Upon the release of his first album Upon This Rock in 1969, Larry Norman unwittingly created the billion-dollar industry of Christian rock. Author Gregory Alan Thornbury is sure that if Norman were alive today, the musician would have despaired at the state of the genre and evangelicalism.
Thornbury's latest book Why Should the Devil Have All the Good Music?: Larry Norman and the Perils of Christian Rock, out now, chronicles the life of the evangelical singer and his divergence from the audience he sought to reach.
Norman's name is cemented among other famous evangelicals of the 1970s like Billy Graham and President Jimmy Carter. Even Vice President Mike Pence remembers "[giving] his life to Jesus Christ" at the 1978 Ichthus Music Festival in Wilmore, Kentucky, which Norman headlined.
"Over the years I've been listening to it, I've come to see Larry Norman's voice as a machine for killing complacency in religious people, and it is my sincere hope that this book does the same," writes Thornbury in the biography.
Thornbury points to "The Great American Novel" off Norman's 1972 album Only Visiting This Planet as a quintessential, complacency-killing Larry Norman song.
"You kill a black man at midnight just for talking to your daughter, / Then you make his wife your mistress and you leave her without water / And the sheet you wear upon your face is the sheet your children sleep on / At every meal you say a prayer; you don't believe but still you keep on," Norman sings.
The great irony of Norman's career, Thornbury says, is that secular musicians like Bono and Pixies' Black Francis embraced his message, but the Church largely rejected it.
"The church absolutely hated what he was doing because they thought that rock and roll was the devil's music," Thornbury says. The author remembers managing a Christian contemporary radio station in the '90s and finding Larry Norman CDs on the shelves labeled 'Don't play this song.'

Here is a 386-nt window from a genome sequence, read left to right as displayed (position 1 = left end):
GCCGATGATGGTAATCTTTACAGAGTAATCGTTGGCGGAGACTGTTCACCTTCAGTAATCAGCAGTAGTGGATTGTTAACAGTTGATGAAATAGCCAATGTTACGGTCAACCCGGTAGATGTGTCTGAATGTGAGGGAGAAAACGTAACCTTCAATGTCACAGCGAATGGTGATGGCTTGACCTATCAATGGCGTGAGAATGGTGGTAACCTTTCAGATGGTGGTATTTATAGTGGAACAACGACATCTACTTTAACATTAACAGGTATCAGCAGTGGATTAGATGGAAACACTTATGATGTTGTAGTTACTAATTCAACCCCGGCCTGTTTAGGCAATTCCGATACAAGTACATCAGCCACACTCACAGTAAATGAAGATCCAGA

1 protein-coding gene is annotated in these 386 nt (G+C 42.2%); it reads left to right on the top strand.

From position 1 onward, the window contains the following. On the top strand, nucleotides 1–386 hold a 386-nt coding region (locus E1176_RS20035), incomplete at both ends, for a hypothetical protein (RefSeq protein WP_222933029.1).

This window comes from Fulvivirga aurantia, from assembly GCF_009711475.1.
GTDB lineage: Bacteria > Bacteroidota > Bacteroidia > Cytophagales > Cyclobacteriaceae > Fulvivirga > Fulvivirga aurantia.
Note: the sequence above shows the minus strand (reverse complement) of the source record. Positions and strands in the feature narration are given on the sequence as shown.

Thornbury says Norman's songs like "Why Don't You Look Into Jesus" didn't appeal to the Church because Christian music was supposed to be positive and uplifting. Though Norman is known as the "father of Christian rock" for such incisive criticisms of Christian hypocrisy, Christian rock today often strays from this specificity.
"The name evangelical has definitely become a polarizing one," Thornbury says, speculating that Norman might despair about the role of evangelicalsm in American politics today. "Quite a different story from 1976 ... when it seemed like the evangelicals in leadership might actually be people that might bring the country together."
NPR's Music digital intern Stefanie Fernández contributed to this story.
SARAH MCCAMMON, HOST:
Finally today, he's been called the father of Christian rock.
(SOUNDBITE OF SONG, "WHY SHOULD THE DEVIL HAVE ALL THE GOOD MUSIC")
LARRY NORMAN: (Singing) I want the people to know that he saved my soul, but I still like to the listen radio. They say rock 'n' roll is wrong, we'll give you one more chance. I say, I feel so good, I got to get up and dance.
MCCAMMON: Larry Norman, the long-haired bombastic rocker who praised Jesus with electric guitar.
(SOUNDBITE OF SONG, "WHY SHOULD THE DEVIL HAVE ALL THE GOOD MUSIC")
NORMAN: (Singing) All I'm really trying to say, is why should the devil have all the good music?
MCCAMMON: That lyric is also the title of Gregory Alan Thornbury's "Why Should the Devil Have All The Good Music?: Larry Norman And The Perils Of Christian Rock." It paints a complicated picture of Larry Norman and the beginnings of the musical sub-genre he pioneered in the late 1960s.
GREGORY ALAN THORNBURY: Larry Norman unintentionally started a billion-dollar industry. And even someone like Mike Pence in 1978 went to hear Larry Norman play music and kneeled to pray to receive Christ in 1978 at the Ichthus Festival. So it really became a huge thing. Larry Norman was definitely sui generis and got the whole project started back in 1969 with his record on Capitol Records, "Upon This Rock."
MCCAMMON: Why isn't he better known?
THORNBURY: He never sold millions of records. And he never had really big hits that would have kept him around on the scene. His concerts would be sold out, but by the time the 1980s came around, Christian contemporary music was judged by how many JPMs there were per minute - Jesus Per Minutes. And unfortunately, it never sort of recaptured what Larry thought it ought to be about, which was great art.
MCCAMMON: Is there a song or two from Larry Norman that you especially like it that especially sort of embodies who Larry Norman was?